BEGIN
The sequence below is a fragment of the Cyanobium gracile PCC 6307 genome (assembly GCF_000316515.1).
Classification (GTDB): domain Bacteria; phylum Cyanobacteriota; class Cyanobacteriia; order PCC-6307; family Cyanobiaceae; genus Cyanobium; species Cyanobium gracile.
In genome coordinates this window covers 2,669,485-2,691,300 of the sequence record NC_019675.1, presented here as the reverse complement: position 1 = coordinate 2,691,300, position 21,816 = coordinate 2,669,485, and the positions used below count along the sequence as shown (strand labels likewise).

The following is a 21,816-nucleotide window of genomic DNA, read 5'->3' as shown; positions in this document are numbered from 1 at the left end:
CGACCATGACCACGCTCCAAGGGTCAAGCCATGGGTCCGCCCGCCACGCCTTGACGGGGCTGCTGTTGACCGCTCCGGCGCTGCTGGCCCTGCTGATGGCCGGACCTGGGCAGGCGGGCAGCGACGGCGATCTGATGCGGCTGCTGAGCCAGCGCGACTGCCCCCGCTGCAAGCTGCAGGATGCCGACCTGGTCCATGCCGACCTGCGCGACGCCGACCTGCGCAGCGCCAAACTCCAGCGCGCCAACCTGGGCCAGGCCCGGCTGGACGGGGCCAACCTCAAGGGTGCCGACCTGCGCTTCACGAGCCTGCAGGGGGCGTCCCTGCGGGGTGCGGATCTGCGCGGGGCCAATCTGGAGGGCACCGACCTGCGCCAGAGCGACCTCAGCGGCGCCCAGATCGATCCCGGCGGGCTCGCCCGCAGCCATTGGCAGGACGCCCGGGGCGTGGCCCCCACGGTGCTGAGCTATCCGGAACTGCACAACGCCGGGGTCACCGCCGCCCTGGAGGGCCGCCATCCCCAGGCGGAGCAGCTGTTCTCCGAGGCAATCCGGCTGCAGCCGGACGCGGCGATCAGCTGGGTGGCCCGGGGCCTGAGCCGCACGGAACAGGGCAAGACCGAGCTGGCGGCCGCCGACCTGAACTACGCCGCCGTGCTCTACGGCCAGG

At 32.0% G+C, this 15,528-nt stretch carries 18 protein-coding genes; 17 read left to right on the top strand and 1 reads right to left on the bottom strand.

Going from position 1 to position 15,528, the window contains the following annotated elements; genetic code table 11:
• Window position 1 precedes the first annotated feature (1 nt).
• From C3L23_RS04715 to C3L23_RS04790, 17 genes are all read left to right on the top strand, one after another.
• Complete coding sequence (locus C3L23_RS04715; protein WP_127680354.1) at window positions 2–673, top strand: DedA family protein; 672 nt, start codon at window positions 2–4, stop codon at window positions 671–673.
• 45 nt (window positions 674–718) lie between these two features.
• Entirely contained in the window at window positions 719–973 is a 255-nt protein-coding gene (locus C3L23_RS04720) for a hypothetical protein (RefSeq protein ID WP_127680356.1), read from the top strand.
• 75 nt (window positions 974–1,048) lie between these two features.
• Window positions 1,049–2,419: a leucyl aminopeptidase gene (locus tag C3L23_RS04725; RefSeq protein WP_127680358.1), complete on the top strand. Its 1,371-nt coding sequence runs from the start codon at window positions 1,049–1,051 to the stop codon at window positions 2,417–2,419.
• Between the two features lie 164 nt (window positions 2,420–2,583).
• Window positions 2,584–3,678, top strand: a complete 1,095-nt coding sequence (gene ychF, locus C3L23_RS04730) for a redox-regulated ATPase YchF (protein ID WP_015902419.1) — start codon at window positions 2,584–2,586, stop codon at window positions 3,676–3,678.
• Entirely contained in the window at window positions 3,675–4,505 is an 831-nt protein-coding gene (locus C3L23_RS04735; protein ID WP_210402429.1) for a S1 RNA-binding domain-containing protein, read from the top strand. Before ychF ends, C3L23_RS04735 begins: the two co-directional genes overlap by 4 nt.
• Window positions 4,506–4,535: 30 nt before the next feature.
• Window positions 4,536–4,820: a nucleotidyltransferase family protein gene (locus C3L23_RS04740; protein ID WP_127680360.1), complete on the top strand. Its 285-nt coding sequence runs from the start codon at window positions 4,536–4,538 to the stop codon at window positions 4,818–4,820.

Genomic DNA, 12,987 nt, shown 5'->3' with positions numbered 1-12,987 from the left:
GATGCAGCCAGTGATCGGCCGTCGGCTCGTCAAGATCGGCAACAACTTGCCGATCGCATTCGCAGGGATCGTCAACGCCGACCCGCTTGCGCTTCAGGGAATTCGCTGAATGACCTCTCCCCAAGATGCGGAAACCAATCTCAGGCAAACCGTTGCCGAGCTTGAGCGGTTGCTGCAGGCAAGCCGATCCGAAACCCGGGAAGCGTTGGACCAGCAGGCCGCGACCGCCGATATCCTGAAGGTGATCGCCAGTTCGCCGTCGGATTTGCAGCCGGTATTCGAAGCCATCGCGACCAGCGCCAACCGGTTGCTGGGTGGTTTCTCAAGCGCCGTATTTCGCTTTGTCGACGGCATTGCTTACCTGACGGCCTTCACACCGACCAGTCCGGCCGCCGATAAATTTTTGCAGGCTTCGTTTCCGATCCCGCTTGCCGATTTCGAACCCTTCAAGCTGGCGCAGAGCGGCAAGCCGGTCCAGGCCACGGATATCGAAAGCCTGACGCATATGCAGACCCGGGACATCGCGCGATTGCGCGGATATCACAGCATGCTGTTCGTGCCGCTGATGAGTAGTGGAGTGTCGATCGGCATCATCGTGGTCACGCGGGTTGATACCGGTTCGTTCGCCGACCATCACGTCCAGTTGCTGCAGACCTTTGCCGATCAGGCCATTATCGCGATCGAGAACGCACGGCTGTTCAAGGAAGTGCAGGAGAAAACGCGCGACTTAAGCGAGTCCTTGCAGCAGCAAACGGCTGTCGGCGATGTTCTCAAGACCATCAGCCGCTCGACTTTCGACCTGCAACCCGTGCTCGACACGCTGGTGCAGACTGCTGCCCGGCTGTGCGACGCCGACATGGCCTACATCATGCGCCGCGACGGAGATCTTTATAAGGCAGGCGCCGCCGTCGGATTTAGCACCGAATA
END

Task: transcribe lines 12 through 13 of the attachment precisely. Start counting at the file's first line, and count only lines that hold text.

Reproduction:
• Entirely contained in the window at window positions 719–973 is a 255-nt protein-coding gene (locus C3L23_RS04720) for a hypothetical protein (RefSeq protein ID WP_127680356.1), read from the top strand.
• 75 nt (window positions 974–1,048) lie between these two features.